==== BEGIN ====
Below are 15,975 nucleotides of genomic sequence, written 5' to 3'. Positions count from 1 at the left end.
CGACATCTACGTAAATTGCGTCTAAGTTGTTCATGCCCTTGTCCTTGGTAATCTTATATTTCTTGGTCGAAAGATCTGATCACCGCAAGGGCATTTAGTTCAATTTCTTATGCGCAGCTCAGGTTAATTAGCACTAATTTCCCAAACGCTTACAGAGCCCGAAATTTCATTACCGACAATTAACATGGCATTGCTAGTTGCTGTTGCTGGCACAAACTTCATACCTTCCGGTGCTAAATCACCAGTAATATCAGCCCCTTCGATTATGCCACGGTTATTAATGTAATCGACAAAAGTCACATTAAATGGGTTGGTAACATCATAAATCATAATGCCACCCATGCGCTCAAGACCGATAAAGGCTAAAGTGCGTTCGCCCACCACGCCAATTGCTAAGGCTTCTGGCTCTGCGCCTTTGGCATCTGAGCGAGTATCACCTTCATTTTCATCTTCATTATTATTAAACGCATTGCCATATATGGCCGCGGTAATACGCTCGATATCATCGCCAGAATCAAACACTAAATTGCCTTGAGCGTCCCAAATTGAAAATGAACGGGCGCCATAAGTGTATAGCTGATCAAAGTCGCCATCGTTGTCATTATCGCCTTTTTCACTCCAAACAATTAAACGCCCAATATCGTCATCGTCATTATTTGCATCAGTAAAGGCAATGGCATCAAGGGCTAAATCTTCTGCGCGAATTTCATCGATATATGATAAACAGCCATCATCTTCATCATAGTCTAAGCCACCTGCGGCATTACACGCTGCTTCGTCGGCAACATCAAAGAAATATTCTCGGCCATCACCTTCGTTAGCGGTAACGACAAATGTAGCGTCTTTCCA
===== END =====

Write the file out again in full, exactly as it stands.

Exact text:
Below are 15,975 nucleotides of genomic sequence, written 5' to 3'. Positions count from 1 at the left end.
CGACATCTACGTAAATTGCGTCTAAGTTGTTCATGCCCTTGTCCTTGGTAATCTTATATTTCTTGGTCGAAAGATCTGATCACCGCAAGGGCATTTAGTTCAATTTCTTATGCGCAGCTCAGGTTAATTAGCACTAATTTCCCAAACGCTTACAGAGCCCGAAATTTCATTACCGACAATTAACATGGCATTGCTAGTTGCTGTTGCTGGCACAAACTTCATACCTTCCGGTGCTAAATCACCAGTAATATCAGCCCCTTCGATTATGCCACGGTTATTAATGTAATCGACAAAAGTCACATTAAATGGGTTGGTAACATCATAAATCATAATGCCACCCATGCGCTCAAGACCGATAAAGGCTAAAGTGCGTTCGCCCACCACGCCAATTGCTAAGGCTTCTGGCTCTGCGCCTTTGGCATCTGAGCGAGTATCACCTTCATTTTCATCTTCATTATTATTAAACGCATTGCCATATATGGCCGCGGTAATACGCTCGATATCATCGCCAGAATCAAACACTAAATTGCCTTGAGCGTCCCAAATTGAAAATGAACGGGCGCCATAAGTGTATAGCTGATCAAAGTCGCCATCGTTGTCATTATCGCCTTTTTCACTCCAAACAATTAAACGCCCAATATCGTCATCGTCATTATTTGCATCAGTAAAGGCAATGGCATCAAGGGCTAAATCTTCTGCGCGAATTTCATCGATATATGATAAACAGCCATCATCTTCATCATAGTCTAAGCCACCTGCGGCATTACACGCTGCTTCGTCGGCAACATCAAAGAAATATTCTCGGCCATCACCTTCGTTAGCGGTAACGACAAATGTAGCGTCTTTCCA